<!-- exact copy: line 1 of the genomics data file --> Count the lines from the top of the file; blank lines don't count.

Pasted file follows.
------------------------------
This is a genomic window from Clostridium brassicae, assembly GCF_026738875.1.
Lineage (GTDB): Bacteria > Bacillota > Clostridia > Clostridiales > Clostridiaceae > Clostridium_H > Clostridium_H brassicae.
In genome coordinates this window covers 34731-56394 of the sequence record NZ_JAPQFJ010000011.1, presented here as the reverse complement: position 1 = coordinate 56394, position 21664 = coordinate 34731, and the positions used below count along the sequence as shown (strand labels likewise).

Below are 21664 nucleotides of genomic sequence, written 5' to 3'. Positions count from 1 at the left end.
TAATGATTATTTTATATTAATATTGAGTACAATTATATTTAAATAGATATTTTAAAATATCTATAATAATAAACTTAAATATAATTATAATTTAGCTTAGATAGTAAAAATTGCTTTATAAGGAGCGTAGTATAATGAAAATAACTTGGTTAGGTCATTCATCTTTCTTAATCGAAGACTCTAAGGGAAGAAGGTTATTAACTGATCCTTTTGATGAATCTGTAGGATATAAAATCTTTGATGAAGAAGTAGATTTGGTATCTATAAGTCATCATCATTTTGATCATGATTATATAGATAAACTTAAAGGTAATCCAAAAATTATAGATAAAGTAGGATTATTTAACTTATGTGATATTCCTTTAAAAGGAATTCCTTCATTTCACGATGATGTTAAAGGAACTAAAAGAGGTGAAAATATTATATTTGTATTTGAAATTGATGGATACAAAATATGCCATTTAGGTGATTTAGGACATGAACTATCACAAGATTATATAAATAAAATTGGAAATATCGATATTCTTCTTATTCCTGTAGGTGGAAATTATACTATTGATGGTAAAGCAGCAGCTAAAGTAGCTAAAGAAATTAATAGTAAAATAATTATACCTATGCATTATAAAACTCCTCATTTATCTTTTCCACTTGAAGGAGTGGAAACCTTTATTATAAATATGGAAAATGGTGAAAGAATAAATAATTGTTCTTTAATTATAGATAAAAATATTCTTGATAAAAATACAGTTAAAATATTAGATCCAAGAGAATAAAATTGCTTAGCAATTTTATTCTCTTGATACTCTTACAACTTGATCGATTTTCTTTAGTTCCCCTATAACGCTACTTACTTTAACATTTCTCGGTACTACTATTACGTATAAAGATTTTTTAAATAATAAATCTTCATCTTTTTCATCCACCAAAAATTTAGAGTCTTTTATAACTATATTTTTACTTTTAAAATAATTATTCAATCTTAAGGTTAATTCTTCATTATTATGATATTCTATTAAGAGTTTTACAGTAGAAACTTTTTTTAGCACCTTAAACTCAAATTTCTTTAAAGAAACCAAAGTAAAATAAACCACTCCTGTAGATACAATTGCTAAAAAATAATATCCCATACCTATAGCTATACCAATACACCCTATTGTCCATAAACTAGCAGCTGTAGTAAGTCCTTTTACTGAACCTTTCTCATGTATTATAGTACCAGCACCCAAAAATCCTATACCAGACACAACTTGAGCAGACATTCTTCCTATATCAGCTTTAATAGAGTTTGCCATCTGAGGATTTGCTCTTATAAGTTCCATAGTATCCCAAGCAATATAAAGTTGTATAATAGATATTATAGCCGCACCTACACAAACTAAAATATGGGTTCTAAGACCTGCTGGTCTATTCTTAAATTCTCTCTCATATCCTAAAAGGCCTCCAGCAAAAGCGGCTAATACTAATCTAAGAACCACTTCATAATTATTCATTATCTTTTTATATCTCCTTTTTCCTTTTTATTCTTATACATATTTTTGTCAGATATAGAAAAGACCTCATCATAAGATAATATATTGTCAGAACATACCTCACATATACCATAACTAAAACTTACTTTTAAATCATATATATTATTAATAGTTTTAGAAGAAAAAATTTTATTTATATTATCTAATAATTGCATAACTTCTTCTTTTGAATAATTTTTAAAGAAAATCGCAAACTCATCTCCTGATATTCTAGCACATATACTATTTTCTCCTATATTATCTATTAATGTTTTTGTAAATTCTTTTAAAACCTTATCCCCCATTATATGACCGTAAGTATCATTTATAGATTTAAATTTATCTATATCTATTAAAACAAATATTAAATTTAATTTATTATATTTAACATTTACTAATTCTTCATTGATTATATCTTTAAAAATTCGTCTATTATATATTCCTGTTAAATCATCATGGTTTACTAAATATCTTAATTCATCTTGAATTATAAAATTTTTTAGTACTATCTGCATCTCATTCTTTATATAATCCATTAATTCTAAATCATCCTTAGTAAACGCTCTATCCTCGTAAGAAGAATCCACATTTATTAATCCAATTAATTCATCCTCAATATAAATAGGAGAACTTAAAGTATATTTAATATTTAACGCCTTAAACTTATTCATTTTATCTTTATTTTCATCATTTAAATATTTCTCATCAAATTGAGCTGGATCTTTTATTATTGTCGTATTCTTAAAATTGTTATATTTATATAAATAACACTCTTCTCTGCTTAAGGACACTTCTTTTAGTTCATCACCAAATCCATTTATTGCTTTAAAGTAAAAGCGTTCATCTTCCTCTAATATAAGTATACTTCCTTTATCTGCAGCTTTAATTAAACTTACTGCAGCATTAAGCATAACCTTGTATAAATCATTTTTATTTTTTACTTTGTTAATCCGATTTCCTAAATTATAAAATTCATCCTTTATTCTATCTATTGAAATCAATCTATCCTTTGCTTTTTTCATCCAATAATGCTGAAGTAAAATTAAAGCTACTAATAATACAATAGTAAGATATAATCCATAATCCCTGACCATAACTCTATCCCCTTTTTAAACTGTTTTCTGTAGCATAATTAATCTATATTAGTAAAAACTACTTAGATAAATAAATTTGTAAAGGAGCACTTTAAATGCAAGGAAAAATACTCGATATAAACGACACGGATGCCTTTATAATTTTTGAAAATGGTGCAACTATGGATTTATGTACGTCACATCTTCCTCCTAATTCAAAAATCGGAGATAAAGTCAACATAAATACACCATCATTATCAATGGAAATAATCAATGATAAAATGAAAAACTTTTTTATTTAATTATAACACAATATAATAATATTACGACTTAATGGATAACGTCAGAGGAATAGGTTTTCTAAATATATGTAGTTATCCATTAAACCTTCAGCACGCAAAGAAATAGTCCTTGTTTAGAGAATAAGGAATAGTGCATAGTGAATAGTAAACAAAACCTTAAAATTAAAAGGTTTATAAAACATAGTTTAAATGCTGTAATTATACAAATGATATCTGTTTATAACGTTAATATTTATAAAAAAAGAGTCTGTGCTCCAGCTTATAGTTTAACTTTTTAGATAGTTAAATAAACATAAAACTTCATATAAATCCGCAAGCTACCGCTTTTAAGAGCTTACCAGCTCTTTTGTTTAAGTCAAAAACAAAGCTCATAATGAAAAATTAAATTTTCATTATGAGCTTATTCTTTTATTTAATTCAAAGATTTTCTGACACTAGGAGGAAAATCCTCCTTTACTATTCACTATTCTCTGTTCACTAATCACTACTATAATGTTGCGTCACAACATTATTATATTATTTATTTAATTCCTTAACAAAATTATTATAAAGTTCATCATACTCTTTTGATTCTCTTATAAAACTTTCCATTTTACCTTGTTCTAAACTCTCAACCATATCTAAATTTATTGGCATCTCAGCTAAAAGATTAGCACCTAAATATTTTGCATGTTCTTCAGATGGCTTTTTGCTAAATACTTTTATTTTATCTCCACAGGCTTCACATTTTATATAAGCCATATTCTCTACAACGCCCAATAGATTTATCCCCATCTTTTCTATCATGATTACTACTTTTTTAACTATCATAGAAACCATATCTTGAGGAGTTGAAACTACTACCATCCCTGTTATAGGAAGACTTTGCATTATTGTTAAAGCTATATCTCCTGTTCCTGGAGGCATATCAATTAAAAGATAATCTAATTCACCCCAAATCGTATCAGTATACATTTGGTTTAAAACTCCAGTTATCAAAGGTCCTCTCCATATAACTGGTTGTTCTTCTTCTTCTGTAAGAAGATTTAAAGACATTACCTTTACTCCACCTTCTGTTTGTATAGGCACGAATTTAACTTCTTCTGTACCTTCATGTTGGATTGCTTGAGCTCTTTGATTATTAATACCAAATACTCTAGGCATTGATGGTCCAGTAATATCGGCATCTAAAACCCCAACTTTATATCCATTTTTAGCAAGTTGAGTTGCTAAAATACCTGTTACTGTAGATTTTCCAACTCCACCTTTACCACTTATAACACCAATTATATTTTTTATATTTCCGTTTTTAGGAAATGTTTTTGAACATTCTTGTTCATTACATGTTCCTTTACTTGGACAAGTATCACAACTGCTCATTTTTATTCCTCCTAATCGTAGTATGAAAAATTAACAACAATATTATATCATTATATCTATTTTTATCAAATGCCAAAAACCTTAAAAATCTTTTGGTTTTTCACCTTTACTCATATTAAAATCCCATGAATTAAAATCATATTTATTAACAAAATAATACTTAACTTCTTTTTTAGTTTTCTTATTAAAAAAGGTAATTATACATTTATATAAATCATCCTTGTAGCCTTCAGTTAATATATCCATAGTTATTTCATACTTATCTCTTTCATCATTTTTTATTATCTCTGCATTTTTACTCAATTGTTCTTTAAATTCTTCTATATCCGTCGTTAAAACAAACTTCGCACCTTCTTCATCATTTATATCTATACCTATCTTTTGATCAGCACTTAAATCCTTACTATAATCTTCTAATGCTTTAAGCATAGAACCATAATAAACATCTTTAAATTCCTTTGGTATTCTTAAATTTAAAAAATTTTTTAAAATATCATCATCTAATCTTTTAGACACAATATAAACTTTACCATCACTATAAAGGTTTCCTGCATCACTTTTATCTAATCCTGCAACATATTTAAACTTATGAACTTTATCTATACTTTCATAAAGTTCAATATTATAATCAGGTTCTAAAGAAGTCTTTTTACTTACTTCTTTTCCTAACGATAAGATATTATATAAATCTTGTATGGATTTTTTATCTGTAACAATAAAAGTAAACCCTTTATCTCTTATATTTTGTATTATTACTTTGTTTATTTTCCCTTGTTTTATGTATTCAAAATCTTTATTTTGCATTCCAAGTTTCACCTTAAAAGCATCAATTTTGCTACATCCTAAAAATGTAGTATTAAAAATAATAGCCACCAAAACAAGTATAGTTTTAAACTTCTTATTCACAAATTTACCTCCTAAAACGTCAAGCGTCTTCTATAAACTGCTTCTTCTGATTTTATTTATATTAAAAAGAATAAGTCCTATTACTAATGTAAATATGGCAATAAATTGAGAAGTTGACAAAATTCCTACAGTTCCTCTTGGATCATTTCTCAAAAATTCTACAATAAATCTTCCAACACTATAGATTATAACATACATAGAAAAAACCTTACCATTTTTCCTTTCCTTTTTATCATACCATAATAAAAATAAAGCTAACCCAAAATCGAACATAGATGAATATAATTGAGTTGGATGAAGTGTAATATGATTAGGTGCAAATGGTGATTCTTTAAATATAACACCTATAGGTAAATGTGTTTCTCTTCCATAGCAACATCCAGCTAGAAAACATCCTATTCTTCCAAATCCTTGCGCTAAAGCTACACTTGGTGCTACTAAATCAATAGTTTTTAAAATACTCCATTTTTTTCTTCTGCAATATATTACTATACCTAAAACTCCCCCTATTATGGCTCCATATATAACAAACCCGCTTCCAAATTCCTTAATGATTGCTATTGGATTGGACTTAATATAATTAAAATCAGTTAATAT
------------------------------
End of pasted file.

This is a genomic window from Clostridium brassicae, assembly GCF_026738875.1.